The Taste With Vir: the difference between Indian and European palaces
One of the claims to fame of Indian tourism is the palace hotel. This is one of the reasons well-heeled foreign tourists come to India. They stay at the Lake Palace in Udaipur, one of the most spectacular hotels in the world. Or at the Rambagh Palace in Jaipur, a beautiful sprawling property.
Part of the charm of staying at these hotels is that guests can recreate the era of the Maharajas. Rambagh Palace features in A Princess Remembers by Gayatri Devi. This is where she lived with her glamorous husband, the late Maharaja Sawai Man Singh (“Jai”). At Umaid Bhawan in Jodhpur, the Maharaja is still in residence (in a separate wing of the hotel). And since around 1992, Rajasthan has been dotted with hotels that were once castles, forts and palaces, all owned by princes and thakurs. They don’t have the glamor of grand palaces. But they offer a link with the time of the princes.
All of this leads Indians to believe that we are the only country to offer a historic palace experience.
Well, we are. And we are not.
We had maharajas until 1969 (when Indira Gandhi stripped them of their titles), so the connection to royal families is relatively recent and often exaggerated. For example, in Udaipur, the Lake Palace is owned by Arvind Singh, a member of the royal family. But even other hotels that have nothing to do with Arvind’s sprawling property empire, play a connection to Udaipur’s royal family to remind guests of Maharaja-era associations.
The problem is that while our palaces have royal ties (and usually royal ownership), they aren’t particularly historic. The British-designed Rambagh was built in the 1920s and is less a Rajput palace and more a Rajasthani version of Downton Abbey. Umaid Bhawan in Jodhpur was commissioned by Maharaja Umaid Singh in 1929 and not completed until the 1940s. Falaknuma Palace in Hyderabad was never a palace, but a 20th century residence which was used as a guest house by the Nizam. The style is typically European. The Lake Palace has a history. But it was originally a small structure that doubled in size with new construction when the Taj group took over in the 1970s.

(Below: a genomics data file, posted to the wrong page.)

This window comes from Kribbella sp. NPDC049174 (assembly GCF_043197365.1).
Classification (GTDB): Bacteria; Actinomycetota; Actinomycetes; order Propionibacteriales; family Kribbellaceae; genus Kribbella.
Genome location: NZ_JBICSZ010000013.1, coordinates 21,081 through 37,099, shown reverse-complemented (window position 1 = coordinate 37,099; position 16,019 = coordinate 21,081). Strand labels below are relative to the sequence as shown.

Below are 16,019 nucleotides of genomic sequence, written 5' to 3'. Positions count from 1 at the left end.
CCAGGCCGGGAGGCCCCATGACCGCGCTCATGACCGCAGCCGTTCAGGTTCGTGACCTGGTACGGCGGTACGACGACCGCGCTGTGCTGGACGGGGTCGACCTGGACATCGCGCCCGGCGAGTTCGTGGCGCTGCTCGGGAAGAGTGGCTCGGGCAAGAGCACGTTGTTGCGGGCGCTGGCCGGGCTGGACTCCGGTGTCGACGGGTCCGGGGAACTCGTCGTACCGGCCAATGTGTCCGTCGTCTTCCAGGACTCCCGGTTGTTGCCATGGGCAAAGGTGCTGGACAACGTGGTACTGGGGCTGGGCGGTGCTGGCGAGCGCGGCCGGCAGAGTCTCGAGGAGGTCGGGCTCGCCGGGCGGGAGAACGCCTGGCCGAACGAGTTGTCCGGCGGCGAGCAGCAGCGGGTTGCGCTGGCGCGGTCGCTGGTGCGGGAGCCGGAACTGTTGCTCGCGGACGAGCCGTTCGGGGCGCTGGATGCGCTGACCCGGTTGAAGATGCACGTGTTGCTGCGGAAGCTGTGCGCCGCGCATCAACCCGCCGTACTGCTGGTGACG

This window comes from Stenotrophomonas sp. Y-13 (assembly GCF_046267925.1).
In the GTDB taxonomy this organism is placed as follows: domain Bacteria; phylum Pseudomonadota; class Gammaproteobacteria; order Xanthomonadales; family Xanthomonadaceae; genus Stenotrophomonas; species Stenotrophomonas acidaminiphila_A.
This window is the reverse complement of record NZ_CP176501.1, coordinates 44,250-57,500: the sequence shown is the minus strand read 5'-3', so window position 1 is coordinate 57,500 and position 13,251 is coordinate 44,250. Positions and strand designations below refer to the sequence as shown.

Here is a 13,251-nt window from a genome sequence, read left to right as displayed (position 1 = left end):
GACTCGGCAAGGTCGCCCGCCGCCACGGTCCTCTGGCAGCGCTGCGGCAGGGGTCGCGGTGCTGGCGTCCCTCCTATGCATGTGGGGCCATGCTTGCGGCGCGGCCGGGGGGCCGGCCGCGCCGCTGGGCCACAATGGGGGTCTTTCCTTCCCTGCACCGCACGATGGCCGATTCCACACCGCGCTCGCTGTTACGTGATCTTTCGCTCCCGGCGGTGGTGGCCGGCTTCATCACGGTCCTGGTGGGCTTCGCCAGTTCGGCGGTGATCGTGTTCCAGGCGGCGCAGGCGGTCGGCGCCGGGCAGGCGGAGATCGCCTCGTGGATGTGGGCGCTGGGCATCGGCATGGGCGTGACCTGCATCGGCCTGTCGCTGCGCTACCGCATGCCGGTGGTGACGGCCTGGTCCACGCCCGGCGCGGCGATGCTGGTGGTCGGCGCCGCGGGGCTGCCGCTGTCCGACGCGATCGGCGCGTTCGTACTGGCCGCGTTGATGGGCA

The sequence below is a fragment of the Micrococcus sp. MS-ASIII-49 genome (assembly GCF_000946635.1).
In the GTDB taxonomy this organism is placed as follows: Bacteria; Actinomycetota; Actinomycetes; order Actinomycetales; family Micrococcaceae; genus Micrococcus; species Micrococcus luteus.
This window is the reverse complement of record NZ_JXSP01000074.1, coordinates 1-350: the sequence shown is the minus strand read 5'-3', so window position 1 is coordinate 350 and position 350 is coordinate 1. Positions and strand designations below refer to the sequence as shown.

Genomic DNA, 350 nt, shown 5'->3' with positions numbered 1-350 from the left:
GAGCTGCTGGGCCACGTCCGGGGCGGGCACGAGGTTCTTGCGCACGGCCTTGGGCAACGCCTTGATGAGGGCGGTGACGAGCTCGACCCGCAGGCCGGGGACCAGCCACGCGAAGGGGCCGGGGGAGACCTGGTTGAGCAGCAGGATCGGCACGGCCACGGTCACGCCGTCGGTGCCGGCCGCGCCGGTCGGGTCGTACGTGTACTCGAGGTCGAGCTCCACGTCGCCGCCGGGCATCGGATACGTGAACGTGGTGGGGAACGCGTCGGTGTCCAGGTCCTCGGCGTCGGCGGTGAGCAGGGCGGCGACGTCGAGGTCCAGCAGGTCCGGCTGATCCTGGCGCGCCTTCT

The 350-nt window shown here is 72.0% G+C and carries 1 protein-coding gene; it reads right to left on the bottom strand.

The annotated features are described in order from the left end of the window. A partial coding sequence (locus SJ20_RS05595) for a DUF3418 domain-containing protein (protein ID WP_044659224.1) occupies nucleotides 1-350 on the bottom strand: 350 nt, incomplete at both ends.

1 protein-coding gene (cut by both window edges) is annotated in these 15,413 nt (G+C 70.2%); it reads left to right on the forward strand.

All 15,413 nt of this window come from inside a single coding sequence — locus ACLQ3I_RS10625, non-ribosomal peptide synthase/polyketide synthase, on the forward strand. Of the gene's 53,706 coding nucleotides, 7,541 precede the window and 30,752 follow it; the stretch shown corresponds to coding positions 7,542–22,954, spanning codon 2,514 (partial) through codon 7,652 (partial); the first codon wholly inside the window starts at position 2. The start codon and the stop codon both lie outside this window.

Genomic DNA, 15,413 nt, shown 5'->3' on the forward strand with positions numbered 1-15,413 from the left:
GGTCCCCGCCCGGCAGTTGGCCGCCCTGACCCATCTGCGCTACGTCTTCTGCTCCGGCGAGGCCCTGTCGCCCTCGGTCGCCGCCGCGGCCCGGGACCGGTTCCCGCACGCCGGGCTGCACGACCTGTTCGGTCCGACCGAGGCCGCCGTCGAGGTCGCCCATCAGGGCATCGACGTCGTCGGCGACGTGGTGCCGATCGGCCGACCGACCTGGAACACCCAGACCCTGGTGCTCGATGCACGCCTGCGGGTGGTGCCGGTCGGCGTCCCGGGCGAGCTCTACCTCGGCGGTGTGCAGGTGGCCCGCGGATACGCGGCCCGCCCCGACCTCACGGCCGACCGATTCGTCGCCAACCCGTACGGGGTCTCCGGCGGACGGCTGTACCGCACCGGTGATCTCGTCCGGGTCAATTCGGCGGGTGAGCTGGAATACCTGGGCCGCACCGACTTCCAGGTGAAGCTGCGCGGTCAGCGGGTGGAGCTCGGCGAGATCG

(Also read | The Taste With Vir: Visiting Australia? Don’t go there just for the food)
So, as magnificent places to stay, Indian palaces are unmatched. But no, they are not particularly historical. They were built or rebuilt in the 20th century and the overwhelming influence in many palaces comes from the British raj or European country houses.
In fact, there are much older (and extremely luxurious) historic hotels in Europe. Some are part of real palaces. (You can now stay at a hotel that’s part of the Versailles complex, once home to the Sun King of France.) And others are residences of nobles dating back to the Middle Ages or, at the very least, dating back centuries.
It took me a while to get used to the idea of European palaces, but now I am actively looking for medieval palaces (or palazzos as the Italians call them) or converted medieval monasteries. They are as expensive, compared to the rates of hotels in their country, as the palaces in India. But if you like history, architecture and art, they are simply magnificent.
In my experience, Italy has the best European-style palaces. A few years ago I stayed at the Gritti Palace, generally considered one of the two best hotels in Venice (the Cipriani, on an island close to the city, is the other) and I was surprised, no only by the level of understated luxury, but also by its history and art and architecture.
It was the private residence of the Doge (sort of elected king) of Venice in the 16th century and became a hotel in 1895. Throughout my stay I was aware that the canal-facing room I was staying in had at less than 500 years old. (To put it into context, the palace was built 250 years before the Battle of Plassey, before the start of the British Raj, at a time when many Rajput states did not exist.)